Monitoring of populations of common bird species in the UK began in the early 1960s with the British Trust for Ornithology’s (BTO) government-funded Common Bird Census (CBC). Although it is now clear that many of the now familiar declines in farmland species began in the mid 1970s, the severity of the situation was not realised until much later. The first indications that modern agriculture was to blame came from the Game Conservancy Trust’s long-term studies of grey partridge Perdix perdix. These identified the damage to the bird’s food chain through the indirect effects of herbicides as the primary cause of the decline.
In the late 1980s, the Royal Society for the Protection of Birds (RSPB) began research on three species under severe threat of extinction in the UK;corncrake Crex crex, stone curlew Burhinus oedicnemus and cirl bunting Emberiza cirlus.The research programmes identified changes in farming practice as the primary cause of decline for all three formerly widespread species.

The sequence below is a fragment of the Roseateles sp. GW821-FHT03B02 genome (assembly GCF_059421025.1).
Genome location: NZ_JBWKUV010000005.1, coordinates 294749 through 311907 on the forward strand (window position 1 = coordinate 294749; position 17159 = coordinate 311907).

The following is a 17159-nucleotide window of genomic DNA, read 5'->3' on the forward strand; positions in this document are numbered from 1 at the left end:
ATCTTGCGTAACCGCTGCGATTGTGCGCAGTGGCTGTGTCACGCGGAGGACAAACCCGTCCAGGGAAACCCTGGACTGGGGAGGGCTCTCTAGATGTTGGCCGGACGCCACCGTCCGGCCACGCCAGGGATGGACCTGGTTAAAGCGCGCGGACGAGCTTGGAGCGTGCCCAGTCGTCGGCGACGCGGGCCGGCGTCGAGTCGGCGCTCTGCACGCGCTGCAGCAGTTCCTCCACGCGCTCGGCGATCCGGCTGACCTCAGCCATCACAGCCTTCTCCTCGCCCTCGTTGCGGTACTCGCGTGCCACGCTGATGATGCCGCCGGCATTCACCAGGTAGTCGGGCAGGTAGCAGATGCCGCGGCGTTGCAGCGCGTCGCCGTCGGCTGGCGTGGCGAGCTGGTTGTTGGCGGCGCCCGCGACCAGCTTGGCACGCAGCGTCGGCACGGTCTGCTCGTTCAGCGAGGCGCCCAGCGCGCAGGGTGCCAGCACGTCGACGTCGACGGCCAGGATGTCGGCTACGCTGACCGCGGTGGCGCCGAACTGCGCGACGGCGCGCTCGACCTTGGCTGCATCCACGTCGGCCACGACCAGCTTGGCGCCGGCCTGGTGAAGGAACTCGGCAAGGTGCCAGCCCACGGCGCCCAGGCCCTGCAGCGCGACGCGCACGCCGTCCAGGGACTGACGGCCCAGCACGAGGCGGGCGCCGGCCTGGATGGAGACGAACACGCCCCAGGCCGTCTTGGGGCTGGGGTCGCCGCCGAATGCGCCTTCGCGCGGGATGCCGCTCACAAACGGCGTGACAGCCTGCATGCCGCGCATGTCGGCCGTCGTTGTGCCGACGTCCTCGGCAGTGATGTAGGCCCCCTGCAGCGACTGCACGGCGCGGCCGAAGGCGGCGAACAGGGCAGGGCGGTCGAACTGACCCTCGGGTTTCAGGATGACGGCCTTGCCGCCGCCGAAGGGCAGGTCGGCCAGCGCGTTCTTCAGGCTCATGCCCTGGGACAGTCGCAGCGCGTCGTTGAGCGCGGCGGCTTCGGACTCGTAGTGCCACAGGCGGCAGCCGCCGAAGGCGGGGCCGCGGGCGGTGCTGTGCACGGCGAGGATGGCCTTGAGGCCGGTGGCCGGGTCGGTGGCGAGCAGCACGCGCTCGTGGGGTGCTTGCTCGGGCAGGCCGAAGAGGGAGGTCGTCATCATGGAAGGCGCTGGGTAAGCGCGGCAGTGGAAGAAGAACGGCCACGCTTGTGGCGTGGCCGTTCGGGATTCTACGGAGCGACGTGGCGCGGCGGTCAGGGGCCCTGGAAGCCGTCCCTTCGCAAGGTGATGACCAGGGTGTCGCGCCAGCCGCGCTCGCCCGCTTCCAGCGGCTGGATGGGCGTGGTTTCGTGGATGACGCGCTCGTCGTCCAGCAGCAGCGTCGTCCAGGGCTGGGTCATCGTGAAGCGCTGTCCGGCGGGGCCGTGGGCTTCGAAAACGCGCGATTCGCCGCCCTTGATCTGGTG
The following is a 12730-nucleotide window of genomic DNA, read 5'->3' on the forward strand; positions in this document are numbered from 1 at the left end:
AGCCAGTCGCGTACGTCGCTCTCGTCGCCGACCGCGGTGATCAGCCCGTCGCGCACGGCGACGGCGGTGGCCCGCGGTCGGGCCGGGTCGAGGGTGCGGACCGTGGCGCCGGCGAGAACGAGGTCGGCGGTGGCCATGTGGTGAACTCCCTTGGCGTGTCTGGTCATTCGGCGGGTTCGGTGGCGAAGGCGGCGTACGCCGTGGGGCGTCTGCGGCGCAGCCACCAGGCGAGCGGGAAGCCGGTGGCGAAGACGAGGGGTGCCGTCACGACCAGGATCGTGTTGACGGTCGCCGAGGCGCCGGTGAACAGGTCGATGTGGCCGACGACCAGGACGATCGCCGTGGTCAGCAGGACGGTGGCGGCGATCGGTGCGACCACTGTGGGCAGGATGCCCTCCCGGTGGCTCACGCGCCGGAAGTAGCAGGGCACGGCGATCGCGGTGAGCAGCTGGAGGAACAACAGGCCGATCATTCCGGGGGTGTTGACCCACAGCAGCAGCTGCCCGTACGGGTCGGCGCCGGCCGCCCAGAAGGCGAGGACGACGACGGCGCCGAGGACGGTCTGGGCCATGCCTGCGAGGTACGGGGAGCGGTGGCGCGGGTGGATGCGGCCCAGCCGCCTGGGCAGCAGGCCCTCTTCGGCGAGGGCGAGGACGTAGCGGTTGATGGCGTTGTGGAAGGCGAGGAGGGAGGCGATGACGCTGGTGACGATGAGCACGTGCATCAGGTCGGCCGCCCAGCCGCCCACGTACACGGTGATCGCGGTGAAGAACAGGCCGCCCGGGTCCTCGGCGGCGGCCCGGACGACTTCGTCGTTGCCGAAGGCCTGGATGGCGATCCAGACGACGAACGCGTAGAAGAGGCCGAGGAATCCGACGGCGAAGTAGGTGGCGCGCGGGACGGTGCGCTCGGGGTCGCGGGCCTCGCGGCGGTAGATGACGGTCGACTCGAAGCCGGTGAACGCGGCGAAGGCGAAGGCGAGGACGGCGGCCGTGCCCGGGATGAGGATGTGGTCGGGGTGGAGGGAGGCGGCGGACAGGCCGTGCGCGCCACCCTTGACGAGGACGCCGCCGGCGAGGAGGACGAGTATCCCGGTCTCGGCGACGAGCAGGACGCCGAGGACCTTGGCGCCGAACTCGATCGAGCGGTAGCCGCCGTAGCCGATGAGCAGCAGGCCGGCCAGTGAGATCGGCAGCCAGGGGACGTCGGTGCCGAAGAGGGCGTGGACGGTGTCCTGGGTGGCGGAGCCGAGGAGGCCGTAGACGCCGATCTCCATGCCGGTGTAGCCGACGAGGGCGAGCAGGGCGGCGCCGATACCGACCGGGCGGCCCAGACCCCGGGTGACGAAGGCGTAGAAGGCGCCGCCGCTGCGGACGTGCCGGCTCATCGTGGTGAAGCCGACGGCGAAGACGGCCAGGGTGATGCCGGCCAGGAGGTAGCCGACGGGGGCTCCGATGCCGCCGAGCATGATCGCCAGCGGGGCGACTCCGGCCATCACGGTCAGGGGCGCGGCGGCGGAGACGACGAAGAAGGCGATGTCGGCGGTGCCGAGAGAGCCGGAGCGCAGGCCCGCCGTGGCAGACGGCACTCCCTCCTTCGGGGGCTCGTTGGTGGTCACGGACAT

This Environmental Studies Factsheet explains:
• Disadvantages of biomonitoring.
• Monitoring Data.
• Chick food for farmland birds.
ISSN / ISBN
The materials published on this website are protected by the Copyright Act of 1988. No part of our online resources may be reproduced or reused for any commercial purpose, or transmitted, in any other form or by any other means, without the prior permission of Curriculum Press Ltd.